7: K-F549
73: LT-L298
623: IJ-P124
1: H-L901
140: G-M201
5: C-M216
255: DE-M145
1: B-M181

As I previously stated DF27 makes up 22.8% of the total. If I reduce the 1155 non R1b by 11% it only gets DF27 to 24.6% so the adjustment percentage that worked for the British Isles isn't working in the case of Spain.

Menchaca
11-01-2019, 05:36 AM
Welcome on board : my subclade of DF27 is more accurate but also isolated and I have no idea at all of the erratic path traveled !!

Well, I'm stuck in norhteastern Mexico and have no idea where my Y branch came from, could be from Spain, Portugal or even France.

In ytree.net I'm surrounded by people with mdka's in Portugal. But that is in historical times, who knows where their ancestors were 3,500-4,500 years ago.

razyn
11-01-2019, 05:40 AM
As I previously stated DF27 makes up 22.8% of the total. If I reduce the 1155 non R1b by 11% it only gets DF27 to 24.6% so the adjustment percentage that worked for the British Isles isn't working in the case of Spain.

Is it possible that the fascination with testing Basques -- or people who think they might have Basque ancestry (and think that would be cool, sort of in the manner of Native Americans of the "Wannabee" tribe), has also skewed the proportions of the DF27 sample, to date? Some early investigations in this field, including the 1000 Genomes Project, were trying to use the new DNA tests (among other goals) to distinguish Basque origins from those of the more populous speakers of Indo-European languages. Hence the wildly over-tested (at FTDNA) sample for M153 -- a DF27 subclade that has turned out really not to be all that old, nor all that large a population, but nonetheless appears really to be more prevalent among Basques than elsewhere. Just not since the last Ice Age.

I don't think this would account for the high percentage of DF27 in Portugal, but it might influence other Iberian proportions, particularly in mountainous areas. And that might have more to do with mineral or pastoral resources than with the more ancient ethnolinguistic antecedents of the people occupying those environmental niches.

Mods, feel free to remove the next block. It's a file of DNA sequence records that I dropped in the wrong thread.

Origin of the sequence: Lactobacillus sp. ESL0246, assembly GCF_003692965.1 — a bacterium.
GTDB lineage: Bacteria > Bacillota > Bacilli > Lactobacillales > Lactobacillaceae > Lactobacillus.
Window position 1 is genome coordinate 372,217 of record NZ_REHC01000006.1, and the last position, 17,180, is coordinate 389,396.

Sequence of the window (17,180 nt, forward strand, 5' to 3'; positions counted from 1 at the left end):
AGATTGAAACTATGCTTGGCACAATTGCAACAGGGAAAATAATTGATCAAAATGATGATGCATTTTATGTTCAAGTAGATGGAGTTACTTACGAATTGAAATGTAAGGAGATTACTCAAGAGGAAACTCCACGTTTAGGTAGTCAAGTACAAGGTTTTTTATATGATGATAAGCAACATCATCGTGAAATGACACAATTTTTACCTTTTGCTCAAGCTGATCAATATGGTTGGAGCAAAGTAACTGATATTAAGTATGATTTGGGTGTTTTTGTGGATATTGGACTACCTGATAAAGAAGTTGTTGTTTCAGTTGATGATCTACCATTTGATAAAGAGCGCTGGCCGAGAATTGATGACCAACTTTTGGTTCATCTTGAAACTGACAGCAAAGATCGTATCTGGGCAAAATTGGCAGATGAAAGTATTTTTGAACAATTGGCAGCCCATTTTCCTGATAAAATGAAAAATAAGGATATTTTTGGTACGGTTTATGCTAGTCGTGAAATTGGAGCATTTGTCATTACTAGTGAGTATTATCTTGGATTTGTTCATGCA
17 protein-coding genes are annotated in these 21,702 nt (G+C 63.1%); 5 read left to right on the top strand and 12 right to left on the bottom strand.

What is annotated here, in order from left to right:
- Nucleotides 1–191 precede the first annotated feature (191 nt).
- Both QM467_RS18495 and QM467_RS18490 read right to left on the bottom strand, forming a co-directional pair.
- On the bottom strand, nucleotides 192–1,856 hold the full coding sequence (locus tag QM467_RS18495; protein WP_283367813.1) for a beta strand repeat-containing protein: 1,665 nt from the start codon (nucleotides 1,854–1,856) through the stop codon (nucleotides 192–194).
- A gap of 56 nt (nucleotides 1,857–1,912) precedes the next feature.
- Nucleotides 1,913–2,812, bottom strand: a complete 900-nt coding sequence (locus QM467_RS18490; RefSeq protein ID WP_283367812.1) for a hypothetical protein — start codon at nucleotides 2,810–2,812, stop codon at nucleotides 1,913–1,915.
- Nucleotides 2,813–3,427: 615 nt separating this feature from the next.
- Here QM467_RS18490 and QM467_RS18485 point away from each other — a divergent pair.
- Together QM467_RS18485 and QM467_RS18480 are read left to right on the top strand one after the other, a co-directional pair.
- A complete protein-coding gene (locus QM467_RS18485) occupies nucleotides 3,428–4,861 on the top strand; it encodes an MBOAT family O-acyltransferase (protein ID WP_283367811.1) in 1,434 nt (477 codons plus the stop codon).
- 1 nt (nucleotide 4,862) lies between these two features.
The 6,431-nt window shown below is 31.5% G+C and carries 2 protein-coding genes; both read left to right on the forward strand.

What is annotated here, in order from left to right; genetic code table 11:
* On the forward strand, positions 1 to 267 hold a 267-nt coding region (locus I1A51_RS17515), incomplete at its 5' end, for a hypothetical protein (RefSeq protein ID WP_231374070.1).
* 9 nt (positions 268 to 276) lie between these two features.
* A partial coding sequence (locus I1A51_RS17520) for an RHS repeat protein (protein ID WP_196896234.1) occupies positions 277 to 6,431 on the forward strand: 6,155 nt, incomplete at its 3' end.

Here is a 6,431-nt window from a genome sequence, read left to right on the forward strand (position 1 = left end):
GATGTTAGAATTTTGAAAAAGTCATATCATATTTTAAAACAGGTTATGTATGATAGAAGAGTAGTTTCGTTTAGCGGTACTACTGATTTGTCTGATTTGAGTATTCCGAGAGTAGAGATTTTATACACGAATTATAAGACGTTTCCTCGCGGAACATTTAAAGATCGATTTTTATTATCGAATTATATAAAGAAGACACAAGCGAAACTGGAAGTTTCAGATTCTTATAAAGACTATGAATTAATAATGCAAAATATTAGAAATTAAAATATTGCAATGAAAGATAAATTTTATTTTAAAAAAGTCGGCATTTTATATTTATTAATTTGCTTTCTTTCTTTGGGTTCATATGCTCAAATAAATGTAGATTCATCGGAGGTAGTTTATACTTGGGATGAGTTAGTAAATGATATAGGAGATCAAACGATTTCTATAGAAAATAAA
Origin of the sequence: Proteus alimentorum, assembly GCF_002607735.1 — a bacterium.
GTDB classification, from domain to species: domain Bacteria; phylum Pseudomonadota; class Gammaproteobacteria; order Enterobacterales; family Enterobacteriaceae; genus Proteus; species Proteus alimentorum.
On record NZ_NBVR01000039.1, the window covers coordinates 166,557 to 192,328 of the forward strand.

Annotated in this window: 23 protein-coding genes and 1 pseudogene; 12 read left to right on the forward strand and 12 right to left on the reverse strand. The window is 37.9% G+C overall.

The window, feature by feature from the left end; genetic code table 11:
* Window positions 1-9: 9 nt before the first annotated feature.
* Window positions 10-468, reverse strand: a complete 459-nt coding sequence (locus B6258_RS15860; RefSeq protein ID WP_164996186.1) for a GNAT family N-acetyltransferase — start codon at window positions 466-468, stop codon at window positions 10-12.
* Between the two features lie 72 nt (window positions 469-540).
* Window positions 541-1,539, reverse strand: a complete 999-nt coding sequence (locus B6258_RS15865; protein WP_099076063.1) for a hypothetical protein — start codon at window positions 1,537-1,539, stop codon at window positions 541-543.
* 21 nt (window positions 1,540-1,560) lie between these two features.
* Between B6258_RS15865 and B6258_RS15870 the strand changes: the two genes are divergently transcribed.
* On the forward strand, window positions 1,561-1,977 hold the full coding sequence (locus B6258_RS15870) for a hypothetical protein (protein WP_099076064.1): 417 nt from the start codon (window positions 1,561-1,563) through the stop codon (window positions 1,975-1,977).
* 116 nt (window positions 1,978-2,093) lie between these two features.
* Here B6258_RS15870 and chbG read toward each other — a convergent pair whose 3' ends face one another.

Shadogowah
11-01-2019, 09:36 AM
Well, I'm stuck in norhteastern Mexico and have no idea where my Y branch came from, could be from Spain, Portugal or even France.

In ytree.net I'm surrounded by people with mdka's in Portugal. But that is in historical times, who knows where their ancestors were 3,500-4,500 years ago.

Hi Menchaca,

FGC20764 is still a very old mutation. It is no surprise that all the carriers look quite heterogeneous.

Is it that you didn't take BigY or just that there are no matches available and you are hanging on a node on your own with a lot of private mutations?

Shadogowah
11-01-2019, 10:51 AM
Now navigating the Mediterranean sea from the southern shores of Europe may be easier, but in my opinion you' ll need a map anyway because if you just follow the coasts you have to turn around the Italian peninsula and Greece (if you come from the Black sea), and all these turns North and South make no sense if your only instruction is like you are being told to sail west. So again, assuming they knew that the destination was the Mediterranean coast of Spain, a map of the Mediterranean coast would make the navigation so much easier. But I like the idea of navigating from the Black sea to Spain. By the way Wikipedia indicates the straight of Bosporus was open in 5600Bc at least https://en.wikipedia.org/wiki/Bosporus
Then crossing the Aegean sea is really difficult with all these islands, but if you have a map it's doable. In addition, because Polaris was not useful as a star to indicate the North in 2600BC, you need a map even more.